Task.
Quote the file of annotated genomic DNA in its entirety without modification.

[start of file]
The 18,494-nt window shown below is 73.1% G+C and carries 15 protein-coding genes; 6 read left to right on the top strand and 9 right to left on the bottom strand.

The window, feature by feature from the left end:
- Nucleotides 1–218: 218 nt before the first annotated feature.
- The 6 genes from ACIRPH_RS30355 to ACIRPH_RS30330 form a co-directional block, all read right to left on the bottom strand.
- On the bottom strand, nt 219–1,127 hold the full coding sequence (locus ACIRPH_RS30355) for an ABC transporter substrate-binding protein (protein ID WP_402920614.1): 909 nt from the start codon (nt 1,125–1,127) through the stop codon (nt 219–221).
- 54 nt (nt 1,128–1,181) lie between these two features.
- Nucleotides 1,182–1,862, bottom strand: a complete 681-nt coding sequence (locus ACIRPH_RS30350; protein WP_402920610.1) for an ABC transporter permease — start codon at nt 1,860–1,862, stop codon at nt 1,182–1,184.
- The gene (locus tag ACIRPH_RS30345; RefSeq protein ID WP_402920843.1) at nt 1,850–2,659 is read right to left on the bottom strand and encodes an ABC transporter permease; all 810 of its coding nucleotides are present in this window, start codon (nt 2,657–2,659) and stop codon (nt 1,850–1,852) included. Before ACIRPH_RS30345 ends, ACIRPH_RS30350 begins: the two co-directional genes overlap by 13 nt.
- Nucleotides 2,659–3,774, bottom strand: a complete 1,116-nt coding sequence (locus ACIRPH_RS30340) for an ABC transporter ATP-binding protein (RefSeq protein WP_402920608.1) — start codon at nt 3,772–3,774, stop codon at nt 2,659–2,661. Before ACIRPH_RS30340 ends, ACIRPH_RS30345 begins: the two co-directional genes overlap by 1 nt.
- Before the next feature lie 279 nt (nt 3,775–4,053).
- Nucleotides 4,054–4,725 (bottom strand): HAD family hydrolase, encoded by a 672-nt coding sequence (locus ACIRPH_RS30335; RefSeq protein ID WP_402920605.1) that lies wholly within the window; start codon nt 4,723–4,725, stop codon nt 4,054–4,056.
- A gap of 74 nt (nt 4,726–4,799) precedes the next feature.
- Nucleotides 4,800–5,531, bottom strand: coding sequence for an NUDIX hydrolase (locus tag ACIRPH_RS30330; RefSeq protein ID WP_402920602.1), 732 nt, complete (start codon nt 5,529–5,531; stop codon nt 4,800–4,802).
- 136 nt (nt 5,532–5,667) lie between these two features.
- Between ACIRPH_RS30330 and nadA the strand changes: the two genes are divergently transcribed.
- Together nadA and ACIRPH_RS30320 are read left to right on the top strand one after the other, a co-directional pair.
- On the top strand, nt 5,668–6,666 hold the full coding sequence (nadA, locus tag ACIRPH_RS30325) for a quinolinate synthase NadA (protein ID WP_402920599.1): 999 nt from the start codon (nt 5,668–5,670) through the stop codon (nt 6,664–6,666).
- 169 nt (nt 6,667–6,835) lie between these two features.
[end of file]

The 18,494-nt window shown below is 73.1% G+C and carries 15 protein-coding genes; 6 read left to right on the top strand and 9 right to left on the bottom strand.

The window, feature by feature from the left end:
- Nucleotides 1–218: 218 nt before the first annotated feature.
- The 6 genes from ACIRPH_RS30355 to ACIRPH_RS30330 form a co-directional block, all read right to left on the bottom strand.
- On the bottom strand, nt 219–1,127 hold the full coding sequence (locus ACIRPH_RS30355) for an ABC transporter substrate-binding protein (protein ID WP_402920614.1): 909 nt from the start codon (nt 1,125–1,127) through the stop codon (nt 219–221).
- 54 nt (nt 1,128–1,181) lie between these two features.
- Nucleotides 1,182–1,862, bottom strand: a complete 681-nt coding sequence (locus ACIRPH_RS30350; protein WP_402920610.1) for an ABC transporter permease — start codon at nt 1,860–1,862, stop codon at nt 1,182–1,184.
- The gene (locus tag ACIRPH_RS30345; RefSeq protein ID WP_402920843.1) at nt 1,850–2,659 is read right to left on the bottom strand and encodes an ABC transporter permease; all 810 of its coding nucleotides are present in this window, start codon (nt 2,657–2,659) and stop codon (nt 1,850–1,852) included. Before ACIRPH_RS30345 ends, ACIRPH_RS30350 begins: the two co-directional genes overlap by 13 nt.
- Nucleotides 2,659–3,774, bottom strand: a complete 1,116-nt coding sequence (locus ACIRPH_RS30340) for an ABC transporter ATP-binding protein (RefSeq protein WP_402920608.1) — start codon at nt 3,772–3,774, stop codon at nt 2,659–2,661. Before ACIRPH_RS30340 ends, ACIRPH_RS30345 begins: the two co-directional genes overlap by 1 nt.
- Before the next feature lie 279 nt (nt 3,775–4,053).
- Nucleotides 4,054–4,725 (bottom strand): HAD family hydrolase, encoded by a 672-nt coding sequence (locus ACIRPH_RS30335; RefSeq protein ID WP_402920605.1) that lies wholly within the window; start codon nt 4,723–4,725, stop codon nt 4,054–4,056.
- A gap of 74 nt (nt 4,726–4,799) precedes the next feature.
- Nucleotides 4,800–5,531, bottom strand: coding sequence for an NUDIX hydrolase (locus tag ACIRPH_RS30330; RefSeq protein ID WP_402920602.1), 732 nt, complete (start codon nt 5,529–5,531; stop codon nt 4,800–4,802).
- 136 nt (nt 5,532–5,667) lie between these two features.
- Between ACIRPH_RS30330 and nadA the strand changes: the two genes are divergently transcribed.
- Together nadA and ACIRPH_RS30320 are read left to right on the top strand one after the other, a co-directional pair.
- On the top strand, nt 5,668–6,666 hold the full coding sequence (nadA, locus tag ACIRPH_RS30325) for a quinolinate synthase NadA (protein ID WP_402920599.1): 999 nt from the start codon (nt 5,668–5,670) through the stop codon (nt 6,664–6,666).
- 169 nt (nt 6,667–6,835) lie between these two features.